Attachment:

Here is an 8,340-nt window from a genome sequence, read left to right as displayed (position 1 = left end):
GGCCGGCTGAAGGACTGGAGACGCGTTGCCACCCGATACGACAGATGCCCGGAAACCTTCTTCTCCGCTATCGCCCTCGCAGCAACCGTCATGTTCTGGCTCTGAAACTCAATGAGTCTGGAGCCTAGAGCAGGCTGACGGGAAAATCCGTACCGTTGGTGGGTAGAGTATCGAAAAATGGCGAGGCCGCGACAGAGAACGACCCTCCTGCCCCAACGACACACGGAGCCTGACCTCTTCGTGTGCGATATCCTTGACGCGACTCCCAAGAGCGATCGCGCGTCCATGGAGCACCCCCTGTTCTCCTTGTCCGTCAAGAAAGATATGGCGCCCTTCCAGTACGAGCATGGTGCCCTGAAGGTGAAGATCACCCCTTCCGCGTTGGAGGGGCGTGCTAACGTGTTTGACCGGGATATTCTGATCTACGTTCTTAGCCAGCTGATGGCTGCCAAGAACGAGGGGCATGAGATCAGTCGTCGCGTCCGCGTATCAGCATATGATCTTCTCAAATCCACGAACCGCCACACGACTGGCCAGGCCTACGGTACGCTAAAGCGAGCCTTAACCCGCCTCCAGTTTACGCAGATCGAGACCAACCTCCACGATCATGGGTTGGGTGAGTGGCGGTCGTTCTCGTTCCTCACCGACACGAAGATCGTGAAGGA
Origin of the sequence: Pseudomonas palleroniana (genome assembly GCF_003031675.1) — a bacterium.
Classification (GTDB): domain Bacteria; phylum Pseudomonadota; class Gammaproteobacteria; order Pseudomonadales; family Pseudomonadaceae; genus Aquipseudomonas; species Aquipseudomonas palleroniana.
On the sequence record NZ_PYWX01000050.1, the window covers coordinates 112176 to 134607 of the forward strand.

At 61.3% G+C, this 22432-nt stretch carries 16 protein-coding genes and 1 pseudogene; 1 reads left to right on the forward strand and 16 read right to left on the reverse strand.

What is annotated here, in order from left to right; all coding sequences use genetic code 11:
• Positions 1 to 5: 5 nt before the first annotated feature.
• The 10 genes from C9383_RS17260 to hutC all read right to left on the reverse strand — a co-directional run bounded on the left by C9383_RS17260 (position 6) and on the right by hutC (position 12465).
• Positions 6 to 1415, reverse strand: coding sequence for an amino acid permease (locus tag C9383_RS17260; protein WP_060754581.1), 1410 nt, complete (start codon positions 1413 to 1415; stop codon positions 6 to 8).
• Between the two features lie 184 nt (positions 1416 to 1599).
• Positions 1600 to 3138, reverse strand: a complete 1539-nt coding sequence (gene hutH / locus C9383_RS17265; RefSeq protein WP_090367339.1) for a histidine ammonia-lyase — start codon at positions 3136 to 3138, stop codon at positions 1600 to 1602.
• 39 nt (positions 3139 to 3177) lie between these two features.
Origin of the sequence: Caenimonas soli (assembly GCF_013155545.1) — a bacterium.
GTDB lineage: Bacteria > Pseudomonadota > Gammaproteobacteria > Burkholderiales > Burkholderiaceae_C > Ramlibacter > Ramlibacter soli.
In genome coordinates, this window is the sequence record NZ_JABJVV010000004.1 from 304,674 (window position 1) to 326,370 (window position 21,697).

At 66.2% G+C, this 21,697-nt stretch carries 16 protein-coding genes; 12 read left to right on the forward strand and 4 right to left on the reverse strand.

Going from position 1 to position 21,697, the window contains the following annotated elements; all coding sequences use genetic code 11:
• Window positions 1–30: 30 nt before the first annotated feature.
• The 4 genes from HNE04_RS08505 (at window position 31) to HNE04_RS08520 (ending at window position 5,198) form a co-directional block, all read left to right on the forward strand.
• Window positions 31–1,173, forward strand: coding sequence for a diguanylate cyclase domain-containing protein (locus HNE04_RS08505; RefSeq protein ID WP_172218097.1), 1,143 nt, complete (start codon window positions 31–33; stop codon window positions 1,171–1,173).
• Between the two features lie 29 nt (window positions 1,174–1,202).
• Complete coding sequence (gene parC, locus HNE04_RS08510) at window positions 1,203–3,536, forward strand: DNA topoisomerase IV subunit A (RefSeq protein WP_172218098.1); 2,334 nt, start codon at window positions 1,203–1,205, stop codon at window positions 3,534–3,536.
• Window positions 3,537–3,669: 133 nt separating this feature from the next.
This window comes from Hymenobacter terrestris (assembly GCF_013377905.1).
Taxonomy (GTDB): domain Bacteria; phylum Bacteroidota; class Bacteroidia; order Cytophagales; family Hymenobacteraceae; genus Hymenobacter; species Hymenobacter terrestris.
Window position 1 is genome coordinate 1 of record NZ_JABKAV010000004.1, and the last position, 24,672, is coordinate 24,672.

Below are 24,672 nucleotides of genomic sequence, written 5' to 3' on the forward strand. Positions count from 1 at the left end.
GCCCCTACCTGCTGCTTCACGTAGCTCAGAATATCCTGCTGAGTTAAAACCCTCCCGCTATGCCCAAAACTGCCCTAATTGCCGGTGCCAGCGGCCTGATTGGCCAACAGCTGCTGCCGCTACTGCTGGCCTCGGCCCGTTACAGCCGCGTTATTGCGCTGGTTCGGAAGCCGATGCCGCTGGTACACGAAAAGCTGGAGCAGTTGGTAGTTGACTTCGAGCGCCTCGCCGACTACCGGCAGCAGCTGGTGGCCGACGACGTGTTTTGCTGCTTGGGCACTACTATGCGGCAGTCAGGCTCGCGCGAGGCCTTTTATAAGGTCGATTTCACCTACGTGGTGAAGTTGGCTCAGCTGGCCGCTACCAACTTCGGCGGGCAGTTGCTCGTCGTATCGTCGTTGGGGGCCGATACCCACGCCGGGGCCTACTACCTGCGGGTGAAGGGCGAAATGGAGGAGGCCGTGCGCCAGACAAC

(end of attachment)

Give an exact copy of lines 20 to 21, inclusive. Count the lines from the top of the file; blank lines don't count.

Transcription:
• The 4 genes from HNE04_RS08505 (at window position 31) to HNE04_RS08520 (ending at window position 5,198) form a co-directional block, all read left to right on the forward strand.
• Window positions 31–1,173, forward strand: coding sequence for a diguanylate cyclase domain-containing protein (locus HNE04_RS08505; RefSeq protein ID WP_172218097.1), 1,143 nt, complete (start codon window positions 31–33; stop codon window positions 1,171–1,173).